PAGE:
Architecture / June 23, 2018 /
The relationship of quality to cost is often expressed in the saying that you get what you pay for. Cost is a critical factor in most building projects and some clients will seek a low price. Low price and maximum price competition, however, often have negative impacts on quality standards and achieving best value for money overall. In the current economic climate below cost tendering has heightened the risk of contractor insolvency and it may be difficult and expensive to obtain protection from this risk. Unrealistic and inadequate budgets often lead to projects becoming finance driven where cheaper options are preferred to better or more sustainable alternatives. Certain clients may have fixed budgets which may not be exceeded in any circumstances. In such circumstances the client will expect the quantity surveyor to maintain rigorous cost control during the project in order to deliver the project within budget. Designing to achieve such cost limits might curtail the introduction of beneficial features and or variations which may result in excessive running and maintenance costs later on.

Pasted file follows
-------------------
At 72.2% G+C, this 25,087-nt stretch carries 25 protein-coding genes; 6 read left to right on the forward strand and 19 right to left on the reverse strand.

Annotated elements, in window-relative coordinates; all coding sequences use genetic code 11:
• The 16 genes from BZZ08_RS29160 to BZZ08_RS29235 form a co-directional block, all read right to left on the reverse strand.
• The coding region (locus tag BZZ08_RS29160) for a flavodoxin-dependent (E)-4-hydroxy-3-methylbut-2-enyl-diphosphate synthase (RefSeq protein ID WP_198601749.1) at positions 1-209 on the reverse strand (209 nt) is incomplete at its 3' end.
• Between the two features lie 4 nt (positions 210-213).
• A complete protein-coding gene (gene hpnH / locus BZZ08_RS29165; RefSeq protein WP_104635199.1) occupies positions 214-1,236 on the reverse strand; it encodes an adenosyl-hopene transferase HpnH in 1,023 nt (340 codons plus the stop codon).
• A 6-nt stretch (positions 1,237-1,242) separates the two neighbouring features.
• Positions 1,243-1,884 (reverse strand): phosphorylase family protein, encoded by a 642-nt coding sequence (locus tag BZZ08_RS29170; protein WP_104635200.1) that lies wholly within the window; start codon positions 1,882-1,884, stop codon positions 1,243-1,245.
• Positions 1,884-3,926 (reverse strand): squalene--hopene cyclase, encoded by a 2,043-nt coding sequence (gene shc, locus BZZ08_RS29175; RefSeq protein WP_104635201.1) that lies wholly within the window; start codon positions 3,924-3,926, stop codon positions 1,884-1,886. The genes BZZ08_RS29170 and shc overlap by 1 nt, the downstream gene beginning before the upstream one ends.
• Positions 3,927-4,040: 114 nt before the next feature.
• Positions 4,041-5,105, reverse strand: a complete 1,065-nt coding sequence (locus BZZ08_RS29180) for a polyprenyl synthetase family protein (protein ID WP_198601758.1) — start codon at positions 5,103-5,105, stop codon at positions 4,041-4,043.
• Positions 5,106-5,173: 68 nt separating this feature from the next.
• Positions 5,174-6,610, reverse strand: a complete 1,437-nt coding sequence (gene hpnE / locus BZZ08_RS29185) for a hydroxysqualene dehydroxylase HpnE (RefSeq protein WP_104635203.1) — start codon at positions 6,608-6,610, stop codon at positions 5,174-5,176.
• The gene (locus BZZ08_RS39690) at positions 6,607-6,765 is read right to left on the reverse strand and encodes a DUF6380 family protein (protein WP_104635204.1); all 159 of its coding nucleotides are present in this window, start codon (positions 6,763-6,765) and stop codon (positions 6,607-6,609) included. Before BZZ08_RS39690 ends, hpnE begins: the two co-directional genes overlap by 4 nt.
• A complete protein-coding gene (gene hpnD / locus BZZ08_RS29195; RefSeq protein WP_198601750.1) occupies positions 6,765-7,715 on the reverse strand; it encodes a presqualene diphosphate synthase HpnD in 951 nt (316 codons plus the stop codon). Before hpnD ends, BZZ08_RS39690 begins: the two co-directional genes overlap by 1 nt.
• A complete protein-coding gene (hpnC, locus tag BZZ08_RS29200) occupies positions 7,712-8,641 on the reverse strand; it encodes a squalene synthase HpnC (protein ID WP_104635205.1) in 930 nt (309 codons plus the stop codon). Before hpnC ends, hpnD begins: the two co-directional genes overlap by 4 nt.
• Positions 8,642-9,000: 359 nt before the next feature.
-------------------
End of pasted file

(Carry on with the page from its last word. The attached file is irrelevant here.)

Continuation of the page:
The factors influencing this decision include: Is the more expensive option a worthwhile investment? If it can be demonstrated that savings will arise as a consequence of incorporating the more expensive alternative, then the client is well advised to choose this option. The quicker the payback period, the more likely it is that the more expensive option will be chosen. How flexible is the client‟s budget to finance more robust, better quality or more economic structures or systems? Regardless of whether the client wants the more expensive alternative he or she may not be able to afford it. Retrofitting, however, is inconvenient, disruptive and much more expensive subsequently. Will the client occupy the building? Clients who develop to sell or lease may be less concerned with the operating and maintenance costs of the facility which will be passed onto the eventual purchaser or user of the facility. Clients who spend more initially will seek to recover their investment through higher rents or sales price. This approach may be adopted by future oriented private sector clients concerned with sustainability and green building issues. What is the life-span of the building? The shorter the planned life span of the building the less appropriate it is to incorporate robust and durable materials and systems.